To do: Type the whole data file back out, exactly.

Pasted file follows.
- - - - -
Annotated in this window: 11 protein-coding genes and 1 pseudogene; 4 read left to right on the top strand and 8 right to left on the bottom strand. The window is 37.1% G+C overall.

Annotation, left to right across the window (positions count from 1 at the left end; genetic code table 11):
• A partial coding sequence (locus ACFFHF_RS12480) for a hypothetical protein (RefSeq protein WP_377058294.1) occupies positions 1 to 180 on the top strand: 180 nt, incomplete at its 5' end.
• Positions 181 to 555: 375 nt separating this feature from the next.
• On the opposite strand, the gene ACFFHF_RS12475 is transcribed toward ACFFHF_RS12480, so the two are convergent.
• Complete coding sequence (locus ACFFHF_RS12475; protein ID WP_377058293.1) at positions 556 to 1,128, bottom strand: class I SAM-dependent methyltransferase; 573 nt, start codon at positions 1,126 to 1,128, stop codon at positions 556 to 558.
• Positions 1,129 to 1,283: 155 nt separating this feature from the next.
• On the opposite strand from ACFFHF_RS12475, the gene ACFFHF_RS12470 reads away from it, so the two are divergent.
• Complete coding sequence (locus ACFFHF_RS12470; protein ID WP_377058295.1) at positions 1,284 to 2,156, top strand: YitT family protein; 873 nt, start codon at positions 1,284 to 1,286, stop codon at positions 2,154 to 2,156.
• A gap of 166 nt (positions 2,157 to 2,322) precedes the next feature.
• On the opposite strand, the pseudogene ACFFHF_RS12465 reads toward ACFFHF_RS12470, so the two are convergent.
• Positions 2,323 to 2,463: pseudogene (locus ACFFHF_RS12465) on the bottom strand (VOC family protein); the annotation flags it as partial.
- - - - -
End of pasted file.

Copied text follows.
Annotated in this window: 11 protein-coding genes and 1 pseudogene; 4 read left to right on the top strand and 8 right to left on the bottom strand. The window is 37.1% G+C overall.

Annotation, left to right across the window (positions count from 1 at the left end; genetic code table 11):
• A partial coding sequence (locus ACFFHF_RS12480) for a hypothetical protein (RefSeq protein WP_377058294.1) occupies positions 1 to 180 on the top strand: 180 nt, incomplete at its 5' end.
• Positions 181 to 555: 375 nt separating this feature from the next.
• On the opposite strand, the gene ACFFHF_RS12475 is transcribed toward ACFFHF_RS12480, so the two are convergent.
• Complete coding sequence (locus ACFFHF_RS12475; protein ID WP_377058293.1) at positions 556 to 1,128, bottom strand: class I SAM-dependent methyltransferase; 573 nt, start codon at positions 1,126 to 1,128, stop codon at positions 556 to 558.
• Positions 1,129 to 1,283: 155 nt separating this feature from the next.
• On the opposite strand from ACFFHF_RS12475, the gene ACFFHF_RS12470 reads away from it, so the two are divergent.
• Complete coding sequence (locus ACFFHF_RS12470; protein ID WP_377058295.1) at positions 1,284 to 2,156, top strand: YitT family protein; 873 nt, start codon at positions 1,284 to 1,286, stop codon at positions 2,154 to 2,156.
• A gap of 166 nt (positions 2,157 to 2,322) precedes the next feature.
• On the opposite strand, the pseudogene ACFFHF_RS12465 reads toward ACFFHF_RS12470, so the two are convergent.
• Positions 2,323 to 2,463: pseudogene (locus ACFFHF_RS12465) on the bottom strand (VOC family protein); the annotation flags it as partial.